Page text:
The Case of the missing 5 hours

Animated_Spiral_Clock_with_2_pointers_by_Robbert_van_der_SteegI had some Windows 2008 R2 servers in Amazon AWS EC2.  To save some money, they were turned off when they weren’t needed.   I noticed when I did boot them that they had some time issues apparently jumping from Eastern US time to UTC time for a while before switching back.

It seems when you search for time issues, specifically when you have a *nix Host Operating System set to UTC and a Windows guest OS set to a local timezone people will link you to the “RealTimeIsUniversal” registry key.

HKEY_LOCAL_MACHINE\System\CurrentControlSet\Control\TimeZoneInformation\RealTimeIsUniversal = 1  REG_DWORD

The problem is, that registry key was already set.

Further searching brought me to Amazon’s article about setting the time for a Windows OS.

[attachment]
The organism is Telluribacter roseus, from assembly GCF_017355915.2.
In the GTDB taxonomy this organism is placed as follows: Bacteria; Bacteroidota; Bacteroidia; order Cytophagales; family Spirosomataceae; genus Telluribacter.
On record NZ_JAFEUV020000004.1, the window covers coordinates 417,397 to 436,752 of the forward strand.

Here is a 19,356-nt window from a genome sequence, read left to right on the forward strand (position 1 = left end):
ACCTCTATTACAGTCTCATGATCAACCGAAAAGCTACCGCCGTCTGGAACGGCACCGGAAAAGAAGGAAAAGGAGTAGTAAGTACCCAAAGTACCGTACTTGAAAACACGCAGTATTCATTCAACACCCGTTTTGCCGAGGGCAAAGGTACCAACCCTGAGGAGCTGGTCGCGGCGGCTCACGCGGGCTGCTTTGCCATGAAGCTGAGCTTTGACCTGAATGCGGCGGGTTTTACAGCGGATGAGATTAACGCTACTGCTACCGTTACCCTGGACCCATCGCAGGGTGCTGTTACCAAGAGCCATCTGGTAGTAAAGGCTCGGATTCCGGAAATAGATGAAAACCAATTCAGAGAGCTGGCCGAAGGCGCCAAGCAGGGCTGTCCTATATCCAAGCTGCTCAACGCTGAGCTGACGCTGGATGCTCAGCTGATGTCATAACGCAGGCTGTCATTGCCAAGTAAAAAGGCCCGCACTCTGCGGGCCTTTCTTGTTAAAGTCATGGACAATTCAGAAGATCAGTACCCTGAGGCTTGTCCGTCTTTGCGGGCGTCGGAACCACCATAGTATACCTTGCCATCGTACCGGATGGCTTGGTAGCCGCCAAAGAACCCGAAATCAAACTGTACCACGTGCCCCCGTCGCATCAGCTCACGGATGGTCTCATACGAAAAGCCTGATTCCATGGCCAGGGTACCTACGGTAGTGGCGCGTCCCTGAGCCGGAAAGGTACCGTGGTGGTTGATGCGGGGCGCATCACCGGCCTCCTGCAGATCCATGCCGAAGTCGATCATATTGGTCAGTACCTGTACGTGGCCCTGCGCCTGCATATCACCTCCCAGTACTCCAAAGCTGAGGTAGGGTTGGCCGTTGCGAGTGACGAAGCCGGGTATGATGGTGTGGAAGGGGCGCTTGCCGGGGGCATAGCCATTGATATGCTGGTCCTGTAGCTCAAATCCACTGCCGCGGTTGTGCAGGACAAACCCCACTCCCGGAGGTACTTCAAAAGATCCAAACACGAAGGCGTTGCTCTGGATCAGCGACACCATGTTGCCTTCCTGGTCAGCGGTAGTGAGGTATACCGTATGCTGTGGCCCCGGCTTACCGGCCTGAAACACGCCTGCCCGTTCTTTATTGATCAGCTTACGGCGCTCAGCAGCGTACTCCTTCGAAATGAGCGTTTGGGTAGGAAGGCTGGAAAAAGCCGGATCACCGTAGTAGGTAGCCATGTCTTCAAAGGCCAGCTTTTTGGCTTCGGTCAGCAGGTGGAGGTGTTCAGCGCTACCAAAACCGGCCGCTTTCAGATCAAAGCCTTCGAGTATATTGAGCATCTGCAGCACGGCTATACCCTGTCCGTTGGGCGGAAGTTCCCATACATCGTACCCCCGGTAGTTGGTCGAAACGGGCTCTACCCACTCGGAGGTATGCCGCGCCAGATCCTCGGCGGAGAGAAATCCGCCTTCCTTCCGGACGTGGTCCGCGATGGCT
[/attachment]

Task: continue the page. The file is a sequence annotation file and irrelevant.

This had a couple of suggestions.  To make sure that KB2800213 and KB2922223 are installed.   After some searching it turned out that KB2800213 was superseded by KB2922223.   Also KB2922223 was already installed.

Checking the Windows Event Log found the time was changed by the Citrix Tools for Virtual Machines service.   “C:\Program Files (x86)\Citrix\XenTools\XenGuestAgent.exe”

I verified that this service was causing the issue by restarting just the service.  Sure enough, the time changed to UTC.  Then when I opened up time in Windows and had it check against the NTP server, it changed back to local time.

To resolve the problem, I upgraded the Amazon EC2 Paravirtual Driver.   This had a prerequisite to update EC2Config.

With a solution found and tested on one server, I turned over the resolution on the other servers to the System Administrators.

Incorrect time impacts security logs and any subsequent troubleshooting or investigation.  According to Amazon, issues like this can cause problem with DHCP leases.   There can any number of unknown application problems.   I expect Kerberos wouldn’t be very happy either.